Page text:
head of its distinguished author, form (he
back ground to the finest political picture
ever drawn upon legislative canvass.
The bill sought to correct an evil that had
been persisted in for thirty-four year,
and it could not reasonably be expected
the government could purge it.elf f rom a
wrong so long continues, without political
throes, groans and shrieks.
It sought to restore the doctrine of the
sovereignty of the people, and in this
p- rticuiar was but a reflex of the senti
ment of Jefferson, that they are capable
of self-government. By it there is no
inhibition upon the power of the people,
in framing their State Constitution, ex.
cept that imposed by the Constitution of
the United States, to wit: "Republican in
form." Subjected to the ordeal of an
elaborate discussion in the Senate, by
which it gathered strength, it passed that
body, and was committed mainly to your
hands in the other wing of the Capitol,
Here too, the bill was fiercely assailed,
and if possible, the struggle more desper.
ate, tne contest more severe, ana tne
fight more merciless, than in the other
branch of Congress. Still, sir. vou never
faltered, and it is a part of the history of
the times that without your extraordinary
efforts in its behalf it never could have
became a law. - It passed ; the Territory
waa organized;' this desirable country
opened for settlement, and all the bles
sings of a free government, with the
right of the people to regulate their do
mestie institutions in their own way, se
cured to the present and future population
of Nebraska. The area of Territory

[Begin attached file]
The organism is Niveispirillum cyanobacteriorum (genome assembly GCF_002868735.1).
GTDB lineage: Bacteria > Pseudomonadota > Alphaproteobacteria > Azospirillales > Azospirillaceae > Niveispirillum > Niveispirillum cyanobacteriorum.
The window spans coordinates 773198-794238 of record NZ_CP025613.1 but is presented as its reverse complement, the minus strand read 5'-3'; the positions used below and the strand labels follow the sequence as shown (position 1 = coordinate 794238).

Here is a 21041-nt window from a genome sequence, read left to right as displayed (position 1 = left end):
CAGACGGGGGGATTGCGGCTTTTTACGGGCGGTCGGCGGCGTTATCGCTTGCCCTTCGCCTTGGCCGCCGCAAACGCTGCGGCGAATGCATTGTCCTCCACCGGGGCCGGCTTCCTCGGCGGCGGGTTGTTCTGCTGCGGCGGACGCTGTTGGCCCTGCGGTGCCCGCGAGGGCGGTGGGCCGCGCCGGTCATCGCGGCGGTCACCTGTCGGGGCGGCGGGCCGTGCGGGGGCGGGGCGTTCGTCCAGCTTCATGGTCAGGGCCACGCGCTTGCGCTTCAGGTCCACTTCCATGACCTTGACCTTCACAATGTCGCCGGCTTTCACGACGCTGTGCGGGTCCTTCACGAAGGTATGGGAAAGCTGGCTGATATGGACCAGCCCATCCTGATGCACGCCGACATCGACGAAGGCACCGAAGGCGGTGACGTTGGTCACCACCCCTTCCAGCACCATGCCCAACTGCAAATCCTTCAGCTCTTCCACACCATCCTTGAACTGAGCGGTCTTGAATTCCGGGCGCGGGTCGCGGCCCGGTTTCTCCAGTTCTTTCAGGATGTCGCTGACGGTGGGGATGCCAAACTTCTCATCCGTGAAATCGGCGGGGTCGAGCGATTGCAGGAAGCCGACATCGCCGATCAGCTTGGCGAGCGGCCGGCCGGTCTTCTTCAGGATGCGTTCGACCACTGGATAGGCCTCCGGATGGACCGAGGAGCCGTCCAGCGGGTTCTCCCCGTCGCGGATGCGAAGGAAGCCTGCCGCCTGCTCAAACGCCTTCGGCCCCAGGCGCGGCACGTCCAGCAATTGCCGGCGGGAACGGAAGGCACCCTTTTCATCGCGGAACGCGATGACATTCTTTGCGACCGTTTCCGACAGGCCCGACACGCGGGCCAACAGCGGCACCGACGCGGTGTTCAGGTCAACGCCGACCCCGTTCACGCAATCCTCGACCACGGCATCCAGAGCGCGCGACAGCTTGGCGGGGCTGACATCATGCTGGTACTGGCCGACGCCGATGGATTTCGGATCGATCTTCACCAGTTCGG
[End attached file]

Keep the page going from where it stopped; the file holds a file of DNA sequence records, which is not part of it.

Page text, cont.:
embraced iu your bill extends from the
Leauqui court, on the North, to the Kan
sas line on the South, from the . Missouri
on the East, to the Rocky Mountains on
the West, watered with fine rivers, fertiU
izinr atreams. and nfrH,hina snrincs.
U ' Th fcurfare. of the country lovely, and
irtvtmg, 'be ten j'j'l to burning wrn vrjr.
table life, as if bosecching the husbapd
biuii to Come antl cultivate ami piolut
food for the hungry thousands. As the
social result of your labors-, we point you
to forty thousand souls, prosperous and
happy, with grateful hearts for your kind
efforts in reclaiming this country from
the hunting ground of the red man ; bles
sing a kind proviJunce for directing their
steps to the fertile prairies of Nebraska.
As the political result of your lubors,
we point you to the peace and q.iict which
have reigned supreme since our organiz
ntion, and tho universal satisfaction that
pervades the people in knevim; that they
are permitted to regulate their domestic
institutions in their own way.
As the pecuniary results of the formation